Invasive versus Native Question

Discussions and news related to invasive and exotic species affecting our trees and forests.

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eliahd24
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Invasive versus Native Question

Post by eliahd24 » Fri May 13, 2011 8:03 pm

It's curious to me that the English Ivy on the Lombardy Poplar is confined to the base. Is this common of ivy infestation in Europe? I have read that it can be invasive in it's native range as well. It's probably the worst invasive plant in the temperate deciduous forests around Atlanta, and I've always wondered how it behaved in it's home land.

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KoutaR
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Re: Invasive versus Native Question

Post by KoutaR » Sat May 14, 2011 5:10 am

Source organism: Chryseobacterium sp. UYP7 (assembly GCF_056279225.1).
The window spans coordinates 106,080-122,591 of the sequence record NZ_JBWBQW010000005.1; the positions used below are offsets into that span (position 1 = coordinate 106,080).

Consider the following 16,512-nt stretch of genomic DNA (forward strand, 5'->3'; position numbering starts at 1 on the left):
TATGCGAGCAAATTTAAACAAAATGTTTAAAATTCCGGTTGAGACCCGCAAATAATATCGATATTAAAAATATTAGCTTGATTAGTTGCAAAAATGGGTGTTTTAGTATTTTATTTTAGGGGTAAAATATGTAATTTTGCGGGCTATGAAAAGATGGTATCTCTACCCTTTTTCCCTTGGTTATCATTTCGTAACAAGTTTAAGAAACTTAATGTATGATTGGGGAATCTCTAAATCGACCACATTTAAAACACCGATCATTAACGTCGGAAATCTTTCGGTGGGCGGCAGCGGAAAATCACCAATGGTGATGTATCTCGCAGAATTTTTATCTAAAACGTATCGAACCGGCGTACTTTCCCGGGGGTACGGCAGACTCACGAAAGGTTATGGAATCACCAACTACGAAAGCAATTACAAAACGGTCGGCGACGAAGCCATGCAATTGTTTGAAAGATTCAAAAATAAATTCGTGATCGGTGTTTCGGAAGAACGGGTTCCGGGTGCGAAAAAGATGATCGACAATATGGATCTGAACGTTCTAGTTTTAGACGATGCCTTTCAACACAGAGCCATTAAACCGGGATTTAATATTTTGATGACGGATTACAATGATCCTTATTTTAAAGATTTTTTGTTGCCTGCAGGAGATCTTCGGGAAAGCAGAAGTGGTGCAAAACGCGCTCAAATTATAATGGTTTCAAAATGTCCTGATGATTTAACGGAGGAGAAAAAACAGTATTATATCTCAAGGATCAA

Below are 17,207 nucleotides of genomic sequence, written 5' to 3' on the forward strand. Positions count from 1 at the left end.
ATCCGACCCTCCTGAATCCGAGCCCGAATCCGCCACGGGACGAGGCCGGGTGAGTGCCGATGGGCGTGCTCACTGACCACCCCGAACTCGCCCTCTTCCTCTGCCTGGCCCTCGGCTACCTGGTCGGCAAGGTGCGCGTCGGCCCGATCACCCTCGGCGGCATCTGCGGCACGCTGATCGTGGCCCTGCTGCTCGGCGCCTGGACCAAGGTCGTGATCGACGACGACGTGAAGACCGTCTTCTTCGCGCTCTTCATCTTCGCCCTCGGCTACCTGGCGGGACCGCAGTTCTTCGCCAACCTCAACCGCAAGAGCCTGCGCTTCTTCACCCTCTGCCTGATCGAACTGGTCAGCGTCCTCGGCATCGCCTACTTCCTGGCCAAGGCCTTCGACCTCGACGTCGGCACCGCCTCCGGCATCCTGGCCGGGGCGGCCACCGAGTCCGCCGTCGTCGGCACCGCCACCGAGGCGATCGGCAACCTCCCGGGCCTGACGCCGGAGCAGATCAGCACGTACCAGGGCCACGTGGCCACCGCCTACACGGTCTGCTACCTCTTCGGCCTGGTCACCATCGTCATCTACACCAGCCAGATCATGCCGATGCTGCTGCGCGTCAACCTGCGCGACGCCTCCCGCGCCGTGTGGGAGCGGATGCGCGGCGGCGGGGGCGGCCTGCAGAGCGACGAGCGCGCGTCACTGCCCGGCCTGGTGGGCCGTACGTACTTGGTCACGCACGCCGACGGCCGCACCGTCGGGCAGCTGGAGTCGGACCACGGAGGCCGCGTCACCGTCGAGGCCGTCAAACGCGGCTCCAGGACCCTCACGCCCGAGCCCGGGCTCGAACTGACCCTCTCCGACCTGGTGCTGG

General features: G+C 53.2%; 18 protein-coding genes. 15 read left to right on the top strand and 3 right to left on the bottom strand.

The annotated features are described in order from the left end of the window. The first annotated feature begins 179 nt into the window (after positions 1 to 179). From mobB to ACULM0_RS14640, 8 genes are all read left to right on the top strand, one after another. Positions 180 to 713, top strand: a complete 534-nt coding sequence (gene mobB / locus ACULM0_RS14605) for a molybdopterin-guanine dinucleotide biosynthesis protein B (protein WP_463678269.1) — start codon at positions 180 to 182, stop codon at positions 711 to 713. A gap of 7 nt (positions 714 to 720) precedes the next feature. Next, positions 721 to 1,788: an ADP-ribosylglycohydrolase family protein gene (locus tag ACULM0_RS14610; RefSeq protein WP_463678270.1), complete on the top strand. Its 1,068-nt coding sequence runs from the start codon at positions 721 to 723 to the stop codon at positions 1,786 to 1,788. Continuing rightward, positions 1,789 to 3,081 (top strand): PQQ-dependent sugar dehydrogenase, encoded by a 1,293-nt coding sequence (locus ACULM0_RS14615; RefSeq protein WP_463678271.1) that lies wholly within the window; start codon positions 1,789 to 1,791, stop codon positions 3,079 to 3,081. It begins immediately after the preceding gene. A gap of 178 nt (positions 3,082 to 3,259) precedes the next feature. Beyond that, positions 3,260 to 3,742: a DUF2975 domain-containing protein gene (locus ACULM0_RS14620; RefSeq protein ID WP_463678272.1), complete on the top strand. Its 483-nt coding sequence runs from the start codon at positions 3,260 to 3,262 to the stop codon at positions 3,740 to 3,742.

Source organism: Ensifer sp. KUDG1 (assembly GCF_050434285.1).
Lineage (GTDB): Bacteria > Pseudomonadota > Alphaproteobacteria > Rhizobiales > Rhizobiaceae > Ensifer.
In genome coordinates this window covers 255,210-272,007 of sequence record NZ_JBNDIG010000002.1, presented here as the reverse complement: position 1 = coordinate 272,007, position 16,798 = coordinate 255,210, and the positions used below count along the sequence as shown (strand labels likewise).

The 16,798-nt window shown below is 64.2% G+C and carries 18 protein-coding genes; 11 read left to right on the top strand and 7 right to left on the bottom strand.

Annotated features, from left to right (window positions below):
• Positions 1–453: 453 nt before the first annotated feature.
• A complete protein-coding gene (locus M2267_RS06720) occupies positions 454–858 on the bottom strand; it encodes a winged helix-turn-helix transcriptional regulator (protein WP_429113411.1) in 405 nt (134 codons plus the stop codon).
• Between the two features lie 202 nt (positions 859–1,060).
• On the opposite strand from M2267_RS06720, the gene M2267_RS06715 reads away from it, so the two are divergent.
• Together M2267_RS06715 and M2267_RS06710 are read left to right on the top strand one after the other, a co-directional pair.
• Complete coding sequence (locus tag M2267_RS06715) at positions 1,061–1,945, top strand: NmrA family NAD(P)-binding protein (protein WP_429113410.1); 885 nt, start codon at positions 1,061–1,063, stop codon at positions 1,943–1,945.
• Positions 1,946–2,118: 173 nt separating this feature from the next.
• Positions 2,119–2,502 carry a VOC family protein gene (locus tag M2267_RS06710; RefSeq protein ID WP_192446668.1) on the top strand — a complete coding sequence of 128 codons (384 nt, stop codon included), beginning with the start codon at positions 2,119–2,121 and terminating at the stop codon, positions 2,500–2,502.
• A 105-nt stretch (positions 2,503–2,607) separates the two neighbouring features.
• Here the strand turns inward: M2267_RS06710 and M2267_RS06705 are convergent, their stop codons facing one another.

Ivy often grows up to high branches, too. I cannot say, why ivy on the poplar is confined to its base. One guess: because this is an open-grown tree. An analogue: the forest-grown trees become tall, the open-grown trees remain relatively low because they have no need to become tall. It may be that ivy in (open) forest in particular reaches high branches. The latter is more a mental image than any series of observations.

Kouta

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eliahd24
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Re: Invasive versus Native Question

Post by eliahd24 » Sat May 14, 2011 7:43 am

Kouta- do you have any knowledge of ivy being invasive and harmful in Europe?

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KoutaR
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Re: Invasive versus Native Question

Post by KoutaR » Sat May 14, 2011 2:55 pm

Ivy can surely be harmful to trees. If ivy is very dense and reaches high branches it can "suffocate" the supporting tree. I do not have any photos of such trees, but they can be found from the Internet. E.g.:

http://www.flickr.com/photos/werner_sch ... /lightbox/

The caption says it is a Prunus avium tree overgrown by ivy.

I have never considered ivy being invasive as it is native. In quite open forest densely overgrown trees can be sometimes seen, but I do not remember such trees in old-growth or otherwise dense forests. Perhaps there is not enough light for ivy becoming very dense (although it is shade-tolerant).